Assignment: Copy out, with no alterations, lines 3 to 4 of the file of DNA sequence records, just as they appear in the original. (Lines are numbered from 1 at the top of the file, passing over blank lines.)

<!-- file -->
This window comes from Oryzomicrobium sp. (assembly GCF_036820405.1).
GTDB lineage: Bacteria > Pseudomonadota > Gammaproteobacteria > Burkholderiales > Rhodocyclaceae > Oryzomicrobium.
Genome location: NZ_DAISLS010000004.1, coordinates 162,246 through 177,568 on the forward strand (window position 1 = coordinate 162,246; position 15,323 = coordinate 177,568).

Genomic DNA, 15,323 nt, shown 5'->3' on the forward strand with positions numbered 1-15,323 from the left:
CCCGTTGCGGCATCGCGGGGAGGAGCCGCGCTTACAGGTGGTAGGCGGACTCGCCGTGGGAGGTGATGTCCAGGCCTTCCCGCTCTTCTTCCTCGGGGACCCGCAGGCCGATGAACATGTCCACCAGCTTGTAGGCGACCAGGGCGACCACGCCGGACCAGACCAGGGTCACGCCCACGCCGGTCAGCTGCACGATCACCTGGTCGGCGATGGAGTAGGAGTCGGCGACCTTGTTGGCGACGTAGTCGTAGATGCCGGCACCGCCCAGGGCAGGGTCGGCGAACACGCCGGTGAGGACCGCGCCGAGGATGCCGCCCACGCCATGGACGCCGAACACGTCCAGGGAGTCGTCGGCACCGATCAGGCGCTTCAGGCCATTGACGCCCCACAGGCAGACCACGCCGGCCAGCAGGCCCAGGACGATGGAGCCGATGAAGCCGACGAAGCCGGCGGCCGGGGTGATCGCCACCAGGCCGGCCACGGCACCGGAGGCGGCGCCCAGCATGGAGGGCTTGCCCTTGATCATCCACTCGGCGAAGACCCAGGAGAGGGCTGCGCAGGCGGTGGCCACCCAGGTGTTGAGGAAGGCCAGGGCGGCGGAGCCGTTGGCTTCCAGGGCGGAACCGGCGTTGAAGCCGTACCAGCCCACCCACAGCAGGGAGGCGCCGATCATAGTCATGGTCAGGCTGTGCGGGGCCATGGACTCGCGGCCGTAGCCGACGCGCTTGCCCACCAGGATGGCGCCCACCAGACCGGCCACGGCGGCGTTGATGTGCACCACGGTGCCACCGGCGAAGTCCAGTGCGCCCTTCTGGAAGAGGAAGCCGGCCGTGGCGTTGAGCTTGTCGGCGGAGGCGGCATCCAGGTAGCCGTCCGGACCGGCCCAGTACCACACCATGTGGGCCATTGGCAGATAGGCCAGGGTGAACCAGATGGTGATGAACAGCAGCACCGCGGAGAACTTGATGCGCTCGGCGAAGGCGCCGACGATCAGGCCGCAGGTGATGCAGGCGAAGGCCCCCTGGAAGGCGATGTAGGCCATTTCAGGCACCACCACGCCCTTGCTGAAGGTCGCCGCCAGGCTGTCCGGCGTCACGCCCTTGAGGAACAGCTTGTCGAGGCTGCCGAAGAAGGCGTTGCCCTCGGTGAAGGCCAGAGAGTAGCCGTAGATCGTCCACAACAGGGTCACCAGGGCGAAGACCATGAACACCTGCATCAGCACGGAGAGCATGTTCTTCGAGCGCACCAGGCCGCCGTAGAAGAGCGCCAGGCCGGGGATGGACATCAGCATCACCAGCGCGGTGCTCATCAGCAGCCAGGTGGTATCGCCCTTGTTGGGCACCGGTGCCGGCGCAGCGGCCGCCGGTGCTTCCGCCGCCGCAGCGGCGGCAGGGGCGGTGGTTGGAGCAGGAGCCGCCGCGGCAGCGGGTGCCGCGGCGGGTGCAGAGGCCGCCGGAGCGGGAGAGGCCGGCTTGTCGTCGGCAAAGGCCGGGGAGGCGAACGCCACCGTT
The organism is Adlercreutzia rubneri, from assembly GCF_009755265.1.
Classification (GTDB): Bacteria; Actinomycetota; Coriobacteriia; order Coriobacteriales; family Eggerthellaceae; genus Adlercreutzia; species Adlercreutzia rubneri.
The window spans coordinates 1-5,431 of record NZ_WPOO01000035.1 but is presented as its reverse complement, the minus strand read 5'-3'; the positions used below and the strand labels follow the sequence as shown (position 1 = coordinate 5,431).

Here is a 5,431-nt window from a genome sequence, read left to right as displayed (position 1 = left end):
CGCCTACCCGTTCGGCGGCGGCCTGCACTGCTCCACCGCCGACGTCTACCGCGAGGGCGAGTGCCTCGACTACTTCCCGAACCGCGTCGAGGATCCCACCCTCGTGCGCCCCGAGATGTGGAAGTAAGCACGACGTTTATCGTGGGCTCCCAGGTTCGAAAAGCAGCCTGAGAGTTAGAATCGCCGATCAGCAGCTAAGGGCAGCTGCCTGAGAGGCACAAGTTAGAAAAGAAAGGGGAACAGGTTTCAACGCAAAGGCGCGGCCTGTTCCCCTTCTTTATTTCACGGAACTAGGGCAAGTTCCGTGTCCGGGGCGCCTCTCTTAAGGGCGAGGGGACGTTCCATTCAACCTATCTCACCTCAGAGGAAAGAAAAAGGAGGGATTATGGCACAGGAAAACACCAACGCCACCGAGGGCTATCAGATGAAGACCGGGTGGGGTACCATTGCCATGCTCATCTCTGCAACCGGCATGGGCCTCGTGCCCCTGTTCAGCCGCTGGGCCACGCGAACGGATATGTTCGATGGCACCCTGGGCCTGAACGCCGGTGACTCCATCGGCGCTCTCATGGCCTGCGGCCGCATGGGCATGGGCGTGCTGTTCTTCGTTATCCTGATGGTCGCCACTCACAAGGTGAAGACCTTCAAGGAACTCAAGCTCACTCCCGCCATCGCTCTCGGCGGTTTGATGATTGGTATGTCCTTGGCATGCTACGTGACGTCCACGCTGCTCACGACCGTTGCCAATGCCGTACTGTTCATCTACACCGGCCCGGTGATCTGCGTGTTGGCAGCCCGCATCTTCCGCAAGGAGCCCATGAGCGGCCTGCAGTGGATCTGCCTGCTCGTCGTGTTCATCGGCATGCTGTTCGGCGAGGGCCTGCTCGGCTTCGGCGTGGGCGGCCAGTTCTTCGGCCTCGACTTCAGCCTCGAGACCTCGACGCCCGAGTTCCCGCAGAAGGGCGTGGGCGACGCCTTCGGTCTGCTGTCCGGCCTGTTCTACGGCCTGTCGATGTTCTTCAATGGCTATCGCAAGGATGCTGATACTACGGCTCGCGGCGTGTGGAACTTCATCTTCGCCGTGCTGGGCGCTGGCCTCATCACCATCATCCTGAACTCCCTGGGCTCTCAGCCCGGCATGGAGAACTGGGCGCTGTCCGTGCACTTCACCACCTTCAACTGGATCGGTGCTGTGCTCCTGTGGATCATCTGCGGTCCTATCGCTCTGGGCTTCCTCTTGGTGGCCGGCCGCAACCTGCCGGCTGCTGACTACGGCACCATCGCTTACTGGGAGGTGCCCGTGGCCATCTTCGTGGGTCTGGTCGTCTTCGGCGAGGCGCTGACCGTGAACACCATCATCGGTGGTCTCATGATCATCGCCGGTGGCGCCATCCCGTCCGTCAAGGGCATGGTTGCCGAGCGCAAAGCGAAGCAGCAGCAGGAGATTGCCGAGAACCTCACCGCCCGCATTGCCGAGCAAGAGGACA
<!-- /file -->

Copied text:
Genome location: NZ_DAISLS010000004.1, coordinates 162,246 through 177,568 on the forward strand (window position 1 = coordinate 162,246; position 15,323 = coordinate 177,568).

Genomic DNA, 15,323 nt, shown 5'->3' on the forward strand with positions numbered 1-15,323 from the left: